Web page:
Whose Garbage Is This Anyway?

It was not your usual Holy Land tour, but surely one of the most revealing I’ve ever had. A team from Friends of the Earth Middle East took me around to see how waste, sewage and untreated water flow, or don’t, between Israel and the West Bank. I never realized how political garbage and dirty water could be, or how tracking it could reveal just why making peace here is so urgent.

For starters, who knew that when you flush the toilet in your hotel in the eastern half of Jerusalem the wastewater likely ends up in the Dead Sea — untreated? It flows from Jerusalem’s sewers into the Kidron Stream. If you can stand the stench, you can watch it all rush by about a mile east and downhill from Jerusalem. Germany offered to pay for a treatment plant, but for the past 20 years Israel and the Palestinian Authority have not been able to agree on how to split the treated water — which originates in both Jewish and Arab drains, so nothing has happened. As a result, Mother Nature alone does her best to filter it as it flows down to the Jordan Valley, where Jewish settlers use some of this poorly treated water to irrigate their date palms. The rest ends up in the Dead Sea. Good thing it’s already dead.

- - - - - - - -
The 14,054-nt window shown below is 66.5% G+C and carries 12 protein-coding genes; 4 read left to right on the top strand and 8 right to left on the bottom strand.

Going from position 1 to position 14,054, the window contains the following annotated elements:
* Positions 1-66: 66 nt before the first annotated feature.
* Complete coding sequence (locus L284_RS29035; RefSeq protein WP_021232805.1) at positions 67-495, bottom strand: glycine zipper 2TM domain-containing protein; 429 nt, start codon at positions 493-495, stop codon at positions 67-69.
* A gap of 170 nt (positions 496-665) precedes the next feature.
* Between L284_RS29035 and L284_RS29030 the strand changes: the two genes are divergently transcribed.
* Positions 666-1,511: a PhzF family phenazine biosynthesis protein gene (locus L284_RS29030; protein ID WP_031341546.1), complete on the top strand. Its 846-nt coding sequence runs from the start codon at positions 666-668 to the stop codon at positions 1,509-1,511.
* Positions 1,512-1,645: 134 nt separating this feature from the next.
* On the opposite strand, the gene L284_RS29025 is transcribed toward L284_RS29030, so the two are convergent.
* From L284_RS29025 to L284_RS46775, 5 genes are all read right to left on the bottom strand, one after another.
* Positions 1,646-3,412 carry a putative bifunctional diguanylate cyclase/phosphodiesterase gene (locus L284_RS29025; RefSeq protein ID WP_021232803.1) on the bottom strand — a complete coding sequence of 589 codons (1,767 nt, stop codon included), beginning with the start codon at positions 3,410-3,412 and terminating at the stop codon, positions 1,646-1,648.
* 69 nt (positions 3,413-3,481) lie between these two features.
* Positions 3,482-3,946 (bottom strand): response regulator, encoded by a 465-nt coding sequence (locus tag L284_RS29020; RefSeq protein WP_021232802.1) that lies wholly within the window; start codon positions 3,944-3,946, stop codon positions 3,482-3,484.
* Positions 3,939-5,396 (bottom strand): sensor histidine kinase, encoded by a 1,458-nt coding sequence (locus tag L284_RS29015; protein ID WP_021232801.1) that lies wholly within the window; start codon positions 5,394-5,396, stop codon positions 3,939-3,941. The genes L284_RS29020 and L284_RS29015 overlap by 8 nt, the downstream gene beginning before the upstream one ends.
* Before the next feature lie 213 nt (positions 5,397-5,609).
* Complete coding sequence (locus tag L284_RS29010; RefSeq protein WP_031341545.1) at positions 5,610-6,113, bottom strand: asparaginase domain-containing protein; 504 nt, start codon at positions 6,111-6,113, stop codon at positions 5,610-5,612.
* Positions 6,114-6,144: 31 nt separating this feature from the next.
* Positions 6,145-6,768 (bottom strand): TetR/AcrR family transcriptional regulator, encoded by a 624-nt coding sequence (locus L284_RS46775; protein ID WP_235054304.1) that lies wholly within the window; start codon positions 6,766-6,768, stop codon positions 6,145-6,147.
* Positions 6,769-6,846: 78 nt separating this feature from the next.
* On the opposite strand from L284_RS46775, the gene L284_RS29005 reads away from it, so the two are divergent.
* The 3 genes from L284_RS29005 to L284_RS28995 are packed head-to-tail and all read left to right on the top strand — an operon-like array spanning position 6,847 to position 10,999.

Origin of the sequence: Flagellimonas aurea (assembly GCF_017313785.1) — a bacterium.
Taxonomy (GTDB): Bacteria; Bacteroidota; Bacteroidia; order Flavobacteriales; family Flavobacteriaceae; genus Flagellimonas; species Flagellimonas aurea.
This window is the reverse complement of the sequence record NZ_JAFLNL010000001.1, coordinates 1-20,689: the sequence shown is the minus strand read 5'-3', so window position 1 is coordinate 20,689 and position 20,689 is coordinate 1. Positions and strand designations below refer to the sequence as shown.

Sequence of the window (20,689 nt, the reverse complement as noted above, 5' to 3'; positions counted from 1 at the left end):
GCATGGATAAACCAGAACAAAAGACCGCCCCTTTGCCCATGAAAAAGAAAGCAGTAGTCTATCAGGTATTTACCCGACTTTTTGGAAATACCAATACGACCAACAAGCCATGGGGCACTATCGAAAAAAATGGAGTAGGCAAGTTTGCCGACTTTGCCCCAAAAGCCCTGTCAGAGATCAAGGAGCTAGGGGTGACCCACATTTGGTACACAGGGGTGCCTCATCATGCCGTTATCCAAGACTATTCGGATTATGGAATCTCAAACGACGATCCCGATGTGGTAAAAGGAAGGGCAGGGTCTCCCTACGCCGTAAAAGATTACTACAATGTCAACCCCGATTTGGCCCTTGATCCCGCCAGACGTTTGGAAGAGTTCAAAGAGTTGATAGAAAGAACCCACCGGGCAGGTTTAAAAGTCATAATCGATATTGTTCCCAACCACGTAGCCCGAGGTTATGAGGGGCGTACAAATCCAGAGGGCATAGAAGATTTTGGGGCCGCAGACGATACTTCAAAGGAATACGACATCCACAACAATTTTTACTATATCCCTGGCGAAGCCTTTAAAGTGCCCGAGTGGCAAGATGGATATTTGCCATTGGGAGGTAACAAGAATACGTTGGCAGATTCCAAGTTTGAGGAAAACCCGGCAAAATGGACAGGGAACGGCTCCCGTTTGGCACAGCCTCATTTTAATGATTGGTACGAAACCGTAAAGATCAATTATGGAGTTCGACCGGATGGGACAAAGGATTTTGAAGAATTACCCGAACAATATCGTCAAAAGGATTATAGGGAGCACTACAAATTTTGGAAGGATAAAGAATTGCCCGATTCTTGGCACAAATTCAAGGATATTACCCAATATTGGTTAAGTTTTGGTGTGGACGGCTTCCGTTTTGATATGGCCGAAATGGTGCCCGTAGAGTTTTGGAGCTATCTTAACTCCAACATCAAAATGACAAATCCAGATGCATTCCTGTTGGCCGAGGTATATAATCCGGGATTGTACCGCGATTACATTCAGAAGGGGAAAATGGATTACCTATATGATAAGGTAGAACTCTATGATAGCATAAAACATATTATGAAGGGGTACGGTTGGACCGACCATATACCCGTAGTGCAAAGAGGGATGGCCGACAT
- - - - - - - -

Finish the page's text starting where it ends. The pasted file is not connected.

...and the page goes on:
We’ve learned in the last few years that the colonial boundaries of the Middle East do not correspond to the ethnic, sectarian and tribal boundaries — and it is one reason that some Arab states are breaking up. But neither do the ecosystem boundaries correspond with any borders or walls. And the fact that Israelis and Palestinians have not been able to reach a power-sharing agreement that would enable them to treat the entire ecosystem here as a system is catching up with them.

Read full text in The New York Times